Can I use the helping verb can in the future? "I can travel to London tomorrow." Or I have to use able to? "I am able to travel to London tomorrow."
'Can' is perfectly fine in this context, though it is often used in a 'reserved' manner, by which I mean that someone might well say "I can travel to London tomorrow, (but really don't want to.)"
'Can' is not a direct replacement for 'Able to' in all circumstances - it works fine in your example, but to borrow Michael H's example, "You can drive my car" does not mean the same thing as "You are able to drive my car"
English doesn't really have a Future Tense anyway, but I would say that in I can go tomorrow, can is effectively Present Tense. You can see this at the syntactic level by noting that the "future" version of I can go is I will be able to go.
But it's also true at the semantic level, in that I can go tomorrow effectively means My current status is that I will be able to go tomorrow. That "present tense reference to future ability" may be more obvious if we also consider negating contexts...
[My mother's dementia is getting worse...]
1: ... I hope she will be able to recognise me next Christmas
2: ... I'm afraid she won't be able to recognise me next Christmas (won't = will not)
3: ... I hope she can recognise me next Christmas (QUESTIONABLE - see below)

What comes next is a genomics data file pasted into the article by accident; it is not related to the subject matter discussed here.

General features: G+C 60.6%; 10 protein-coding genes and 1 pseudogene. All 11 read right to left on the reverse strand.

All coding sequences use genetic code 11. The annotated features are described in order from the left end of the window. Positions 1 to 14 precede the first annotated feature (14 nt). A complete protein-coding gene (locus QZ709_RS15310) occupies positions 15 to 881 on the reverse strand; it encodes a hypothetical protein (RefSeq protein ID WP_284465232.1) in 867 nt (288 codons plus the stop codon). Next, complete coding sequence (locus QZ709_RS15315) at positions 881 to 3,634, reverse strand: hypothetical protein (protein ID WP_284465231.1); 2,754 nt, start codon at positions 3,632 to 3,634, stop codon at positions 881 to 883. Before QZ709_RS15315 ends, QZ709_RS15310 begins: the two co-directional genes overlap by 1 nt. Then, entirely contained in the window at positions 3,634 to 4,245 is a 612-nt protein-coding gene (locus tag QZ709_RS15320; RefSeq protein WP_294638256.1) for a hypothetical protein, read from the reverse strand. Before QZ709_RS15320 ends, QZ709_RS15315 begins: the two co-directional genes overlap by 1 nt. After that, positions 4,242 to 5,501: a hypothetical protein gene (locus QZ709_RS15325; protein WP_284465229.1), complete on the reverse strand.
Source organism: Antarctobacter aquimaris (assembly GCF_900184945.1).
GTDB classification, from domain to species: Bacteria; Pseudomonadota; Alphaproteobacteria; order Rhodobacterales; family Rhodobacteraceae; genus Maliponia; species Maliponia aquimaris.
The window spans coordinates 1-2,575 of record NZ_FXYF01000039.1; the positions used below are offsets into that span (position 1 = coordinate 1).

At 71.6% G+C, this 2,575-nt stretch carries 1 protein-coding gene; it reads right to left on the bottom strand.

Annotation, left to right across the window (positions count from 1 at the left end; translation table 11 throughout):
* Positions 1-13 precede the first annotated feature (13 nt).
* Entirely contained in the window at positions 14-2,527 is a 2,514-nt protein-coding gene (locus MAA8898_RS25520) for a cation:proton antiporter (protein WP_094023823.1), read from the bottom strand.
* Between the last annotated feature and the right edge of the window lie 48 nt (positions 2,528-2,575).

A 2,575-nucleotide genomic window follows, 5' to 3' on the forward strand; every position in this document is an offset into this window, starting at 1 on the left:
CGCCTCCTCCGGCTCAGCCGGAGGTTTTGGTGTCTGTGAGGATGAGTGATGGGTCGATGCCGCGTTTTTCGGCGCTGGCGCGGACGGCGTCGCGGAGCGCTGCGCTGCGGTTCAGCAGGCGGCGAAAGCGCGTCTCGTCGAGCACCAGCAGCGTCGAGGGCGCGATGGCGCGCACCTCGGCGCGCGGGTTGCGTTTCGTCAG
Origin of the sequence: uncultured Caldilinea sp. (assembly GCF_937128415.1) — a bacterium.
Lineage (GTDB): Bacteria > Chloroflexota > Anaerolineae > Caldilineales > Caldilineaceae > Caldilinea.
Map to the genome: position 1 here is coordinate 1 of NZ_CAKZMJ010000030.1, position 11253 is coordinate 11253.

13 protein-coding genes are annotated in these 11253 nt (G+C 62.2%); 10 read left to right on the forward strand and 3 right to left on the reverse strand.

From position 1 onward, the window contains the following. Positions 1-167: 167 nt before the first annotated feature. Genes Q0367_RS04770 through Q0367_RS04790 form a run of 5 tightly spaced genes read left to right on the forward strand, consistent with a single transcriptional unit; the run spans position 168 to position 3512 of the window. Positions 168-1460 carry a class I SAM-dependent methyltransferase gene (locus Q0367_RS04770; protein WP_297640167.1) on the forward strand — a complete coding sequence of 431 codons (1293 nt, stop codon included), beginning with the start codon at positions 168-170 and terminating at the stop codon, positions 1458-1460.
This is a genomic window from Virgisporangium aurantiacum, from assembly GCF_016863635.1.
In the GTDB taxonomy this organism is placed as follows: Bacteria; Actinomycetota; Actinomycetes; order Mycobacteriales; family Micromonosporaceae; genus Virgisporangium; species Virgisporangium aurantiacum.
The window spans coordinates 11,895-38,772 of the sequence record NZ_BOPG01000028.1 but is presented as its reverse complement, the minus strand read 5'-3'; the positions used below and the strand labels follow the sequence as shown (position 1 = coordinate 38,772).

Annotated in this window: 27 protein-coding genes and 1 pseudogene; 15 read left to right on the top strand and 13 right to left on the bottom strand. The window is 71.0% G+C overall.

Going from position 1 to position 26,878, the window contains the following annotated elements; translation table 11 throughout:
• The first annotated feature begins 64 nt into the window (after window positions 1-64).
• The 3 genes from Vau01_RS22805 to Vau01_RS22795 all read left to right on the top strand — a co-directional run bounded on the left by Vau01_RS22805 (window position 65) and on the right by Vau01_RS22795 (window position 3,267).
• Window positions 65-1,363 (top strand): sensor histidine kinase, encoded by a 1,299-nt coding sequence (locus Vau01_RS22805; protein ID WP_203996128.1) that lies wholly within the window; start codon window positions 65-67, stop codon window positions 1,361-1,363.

4: ** I'm afraid she can't recognise me next Christmas (INVALID)
Most native speakers would accept the "Present as Future" usage in #3 - particularly if extended to ...can still recognise me (which more overtly references the passage of time between now and next Christmas).
But note that most native speakers would not accept #3 if we change I hope... to The doctor says... That's because my specific example refers to [future] ability. In a structurally / syntactically identical example where the meaning is more about [present / future] permission, there's no real difference between...
5: The doctor says I can go home tomorrow
6: The doctor says I will be able to go home tomorrow
Because it's both a "defective" verb (with an incomplete conjugation) and a "modal" (auxiliary verb expressing necessity or possibility), can is a difficult word to master in English. There's too much to cover in a single Answer here on ELL, but I'll just point out that in most contexts, the meanings of...
7: The doctor said I can go home tomorrow
8: The doctor said I could go home tomorrow
...are identical. But sometimes, #8 means ...might be able, not ...will be able or ...will be permitted.